Financial wellness is your ability to live within your means and manage your money in a way that gives you peace of mind. It includes balancing your income and expenses, staying out of debt, saving for the future, and understanding your emotions as they relate to money. Qualities and behaviors associated with financial wellness:
- Having a basic understanding of how money works
- Living within one’s means
- Avoiding debt, especially for unnecessary items
- Saving for the future and for emergencies
The Importance of Financial Wellness
Finances are a common source of stress and anxiety for college students. Financial wellness is important because it equips us with the knowledge and skills, we need to manage money effectively. Keeping track of expenses and making a budget and sticking to it are important skills to have to be financially responsible and independent.
Tips for Students
Any Budget is Better Than No Budget
Does creating a budget sound like a chore? Keeping a monthly budget of what you earn and spend can make you more aware of where your money is going. This can help you avoid that awkward end-of-the-month situation where you really want to go out with your friends, but you’ve already spent all of your money.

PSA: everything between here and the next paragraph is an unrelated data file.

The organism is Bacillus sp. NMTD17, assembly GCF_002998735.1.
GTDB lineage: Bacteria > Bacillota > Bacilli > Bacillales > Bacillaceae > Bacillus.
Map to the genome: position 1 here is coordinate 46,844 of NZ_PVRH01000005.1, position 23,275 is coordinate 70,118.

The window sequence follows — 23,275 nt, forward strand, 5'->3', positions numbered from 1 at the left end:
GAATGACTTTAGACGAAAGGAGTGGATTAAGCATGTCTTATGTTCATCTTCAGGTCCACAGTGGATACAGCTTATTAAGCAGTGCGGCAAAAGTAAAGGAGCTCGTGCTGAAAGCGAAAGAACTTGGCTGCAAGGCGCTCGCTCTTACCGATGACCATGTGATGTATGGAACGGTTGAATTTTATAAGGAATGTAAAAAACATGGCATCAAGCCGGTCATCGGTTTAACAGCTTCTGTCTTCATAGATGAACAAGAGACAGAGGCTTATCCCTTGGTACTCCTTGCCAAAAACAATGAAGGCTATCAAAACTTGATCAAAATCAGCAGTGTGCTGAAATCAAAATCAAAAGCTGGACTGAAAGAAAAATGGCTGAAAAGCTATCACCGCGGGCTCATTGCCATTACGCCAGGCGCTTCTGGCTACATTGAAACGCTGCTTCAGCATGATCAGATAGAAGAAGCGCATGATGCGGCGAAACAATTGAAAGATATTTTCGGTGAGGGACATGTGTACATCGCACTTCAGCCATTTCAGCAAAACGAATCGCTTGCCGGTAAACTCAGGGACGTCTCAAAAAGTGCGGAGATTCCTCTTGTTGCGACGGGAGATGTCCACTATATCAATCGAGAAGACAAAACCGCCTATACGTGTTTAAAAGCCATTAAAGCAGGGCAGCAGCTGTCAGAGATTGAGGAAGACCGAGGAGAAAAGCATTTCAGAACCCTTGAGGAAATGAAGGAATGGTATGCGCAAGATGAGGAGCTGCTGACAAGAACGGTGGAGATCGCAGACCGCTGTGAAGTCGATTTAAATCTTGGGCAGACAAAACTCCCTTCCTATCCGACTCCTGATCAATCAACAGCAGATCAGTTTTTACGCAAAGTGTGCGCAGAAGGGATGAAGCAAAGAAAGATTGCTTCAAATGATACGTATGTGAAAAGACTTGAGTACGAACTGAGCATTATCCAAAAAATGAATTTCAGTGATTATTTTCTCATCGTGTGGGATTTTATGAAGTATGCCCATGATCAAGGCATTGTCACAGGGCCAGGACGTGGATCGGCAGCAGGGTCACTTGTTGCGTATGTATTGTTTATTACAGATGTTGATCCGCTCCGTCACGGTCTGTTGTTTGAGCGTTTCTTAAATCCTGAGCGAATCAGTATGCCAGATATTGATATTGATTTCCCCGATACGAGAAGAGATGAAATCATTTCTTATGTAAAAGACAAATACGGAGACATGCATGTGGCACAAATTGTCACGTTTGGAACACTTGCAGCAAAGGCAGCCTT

A Penny Saved is a Penny Earned
When it comes to financial literacy, reducing costs is a big concern. While in college, take advantage of free events and student discounts. The less money you spend, the more money you will have later.
Don’t Borrow More Than You Expect to Make
While in school, keep track of your total debt burden. If your debt balance stays below your expected annual salary, you should be OK. This should keep your payments under 15% of your take-home pay.
Start an Emergency Fund
Anything can happen. Having money for unforeseen expenses can lead to less stress and better financial wellness. Because this is money you want easy access to, it should be separate from your long-term savings. Like studying, you want to save smarter, not harder.
Pay Yourself First
After you graduate and start your career, make it a priority to pay yourself first. In the same way you pay bills each month, put a percentage of your check into a long-term savings account or other investments. Experts suggest putting 20% of each check into long-term savings.
- Financial Aid
- Student Accounts
- FAFSA is a free application for federal student aid.
- Manage your loans with the student loan repayment process.
- SUNY Smart Track financial literacy tools
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